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AiSee: AI-powered wearable device to assist the visually impaired

Discover AiSee, the groundbreaking AI-powered device helping the visually impaired "see" their surroundings independently and confidently.

For the visually impaired, daily tasks that many of us take for granted can be a significant challenge. Simple grocery shopping or identifying objects in their surroundings can become daunting. However, a team of researchers from the National University of 's School of Computing (NUS Computing) has taken a significant step towards addressing this issue. They have introduced AiSee, an innovative and affordable wearable assistive device that harnesses the power of artificial intelligence (AI) to help visually impaired individuals “see” the world around them.

A breakthrough solution

AiSee is not just another wearable device; it represents a significant leap in assistive technology for the visually impaired. Its self-contained nature sets it apart from most other devices in the market. Unlike many other wearable assistive devices that require pairing with a smartphone or other external devices, AiSee operates independently. This means that users do not need additional gadgets or rely on external devices to make the system work, simplifying their daily routines.

Incorporating bone-conduction technology

One of the most innovative features of AiSee is its incorporation of bone-conduction technology. This cutting-edge technology enables sound transmission through the bones of the skull, allowing individuals with visual impairment to effectively receive auditory information while being aware of external sounds such as conversations or traffic noise. This feature ensures that users can navigate their surroundings safely and confidently.

AI-powered object recognition

AiSee's primary function is to assist visually impaired individuals in identifying objects in their environment. The user simply needs to hold an object and activate the built-in camera. AiSee then captures an image of the object and utilises -based AI algorithms to process and analyse the image. This process allows AiSee to identify the object and provide relevant information to the user. The device also offers advanced text-to-speech and speech-to-text recognition capabilities, enabling seamless communication between the user and AiSee.

AiSee-AI-powered-wearable-device-to-assist-the-visually-impaired-1
Image credit: NUS News

A journey of innovation

AiSee is the result of years of research and development. First developed in 2018, the device has undergone progressive upgrades over five years to reach its current state. During this time, the research team at NUS Computing experimented with various AI models, including Google Vision API and GPT-3, along with different prompts and audio feedback mechanisms. This iterative process allowed them to refine the device's capabilities and ensure its effectiveness in assisting visually impaired individuals.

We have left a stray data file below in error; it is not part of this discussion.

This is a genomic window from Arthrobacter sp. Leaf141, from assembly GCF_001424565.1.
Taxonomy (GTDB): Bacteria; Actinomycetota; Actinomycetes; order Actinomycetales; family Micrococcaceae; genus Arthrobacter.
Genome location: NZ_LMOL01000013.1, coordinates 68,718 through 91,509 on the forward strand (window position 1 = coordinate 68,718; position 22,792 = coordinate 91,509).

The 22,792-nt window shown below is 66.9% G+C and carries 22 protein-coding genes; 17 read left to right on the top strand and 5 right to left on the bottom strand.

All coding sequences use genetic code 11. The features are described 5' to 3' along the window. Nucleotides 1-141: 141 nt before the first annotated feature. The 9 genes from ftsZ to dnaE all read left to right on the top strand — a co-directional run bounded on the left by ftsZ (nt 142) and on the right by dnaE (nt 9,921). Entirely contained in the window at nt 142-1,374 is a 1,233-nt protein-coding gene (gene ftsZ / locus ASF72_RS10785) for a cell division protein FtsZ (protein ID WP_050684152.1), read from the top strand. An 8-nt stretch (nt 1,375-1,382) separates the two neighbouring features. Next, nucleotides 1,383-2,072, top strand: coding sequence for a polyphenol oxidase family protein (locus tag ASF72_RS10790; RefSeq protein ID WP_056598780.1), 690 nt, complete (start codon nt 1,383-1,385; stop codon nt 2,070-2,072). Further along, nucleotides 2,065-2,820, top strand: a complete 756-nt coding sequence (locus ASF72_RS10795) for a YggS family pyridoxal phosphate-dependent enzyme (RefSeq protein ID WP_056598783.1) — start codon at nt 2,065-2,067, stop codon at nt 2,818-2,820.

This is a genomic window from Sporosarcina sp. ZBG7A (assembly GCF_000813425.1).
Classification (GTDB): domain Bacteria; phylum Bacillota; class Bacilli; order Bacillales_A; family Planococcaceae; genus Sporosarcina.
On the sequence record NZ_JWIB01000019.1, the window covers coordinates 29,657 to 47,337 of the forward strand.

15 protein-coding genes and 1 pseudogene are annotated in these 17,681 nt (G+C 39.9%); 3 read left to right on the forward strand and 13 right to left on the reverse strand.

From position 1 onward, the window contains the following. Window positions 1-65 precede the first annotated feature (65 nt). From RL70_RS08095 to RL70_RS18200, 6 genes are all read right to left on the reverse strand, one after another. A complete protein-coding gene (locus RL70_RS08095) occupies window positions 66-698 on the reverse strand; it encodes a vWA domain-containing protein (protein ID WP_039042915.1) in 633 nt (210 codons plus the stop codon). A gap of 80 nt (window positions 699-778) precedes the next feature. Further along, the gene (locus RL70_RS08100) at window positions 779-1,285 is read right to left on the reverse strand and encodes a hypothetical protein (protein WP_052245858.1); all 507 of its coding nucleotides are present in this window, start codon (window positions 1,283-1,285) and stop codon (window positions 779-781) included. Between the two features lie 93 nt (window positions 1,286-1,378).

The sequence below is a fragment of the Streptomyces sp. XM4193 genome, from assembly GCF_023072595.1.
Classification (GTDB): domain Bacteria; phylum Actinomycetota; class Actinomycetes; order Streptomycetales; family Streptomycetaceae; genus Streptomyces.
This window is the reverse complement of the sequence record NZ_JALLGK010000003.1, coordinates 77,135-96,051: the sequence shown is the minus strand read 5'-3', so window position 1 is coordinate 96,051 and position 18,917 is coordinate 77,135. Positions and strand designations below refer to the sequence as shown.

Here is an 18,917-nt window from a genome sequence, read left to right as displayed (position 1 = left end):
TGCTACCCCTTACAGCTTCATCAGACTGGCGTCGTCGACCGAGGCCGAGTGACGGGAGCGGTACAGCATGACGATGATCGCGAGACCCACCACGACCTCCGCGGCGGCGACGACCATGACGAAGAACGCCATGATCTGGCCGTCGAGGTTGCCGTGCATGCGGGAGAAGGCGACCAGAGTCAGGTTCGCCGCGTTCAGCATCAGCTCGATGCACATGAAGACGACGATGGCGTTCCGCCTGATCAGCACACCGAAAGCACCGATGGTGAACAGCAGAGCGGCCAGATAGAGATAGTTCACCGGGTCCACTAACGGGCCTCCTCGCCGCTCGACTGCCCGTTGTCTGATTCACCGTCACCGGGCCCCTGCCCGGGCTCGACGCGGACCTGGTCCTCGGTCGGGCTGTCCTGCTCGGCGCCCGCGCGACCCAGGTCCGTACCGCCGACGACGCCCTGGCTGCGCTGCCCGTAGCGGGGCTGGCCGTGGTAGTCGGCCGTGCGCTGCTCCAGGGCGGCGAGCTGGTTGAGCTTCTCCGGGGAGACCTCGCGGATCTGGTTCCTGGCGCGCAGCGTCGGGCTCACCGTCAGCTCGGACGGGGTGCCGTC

User testing and support

To further enhance AiSee's features and performance, the research team is collaborating with SG Enable in Singapore to conduct extensive user testing with individuals with visual impairments. This valuable feedback will help refine and optimize AiSee to better meet its users' specific needs. Additionally, the project has received a generous grant of S$150,000 from B.P. De Silva Holdings Pte Ltd, providing essential support for ongoing research and development efforts.

What can we expect from AiSee?

AiSee represents a remarkable advancement in assistive technology for the visually impaired. With its self-contained design, bone-conduction technology, and AI-powered object recognition, this wearable device has the potential to improve the daily lives of individuals with visual impairments significantly. As researchers continue to fine-tune and enhance AiSee through user testing and support, it promises to become an invaluable tool that empowers visually impaired individuals to navigate the world with greater confidence and independence.

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Gabriela Gavrailova
Gabriela Gavrailova
Gabriela is a freelance news editor at Tech Edition, where she writes about technology and often does listicles and product reviews. Based in Austria, Gabriela is a person with many and diverse hobbies. If you don't find her reading a book at home or baking something, she will probably be out hiking or taking some classes to learn a new skill.

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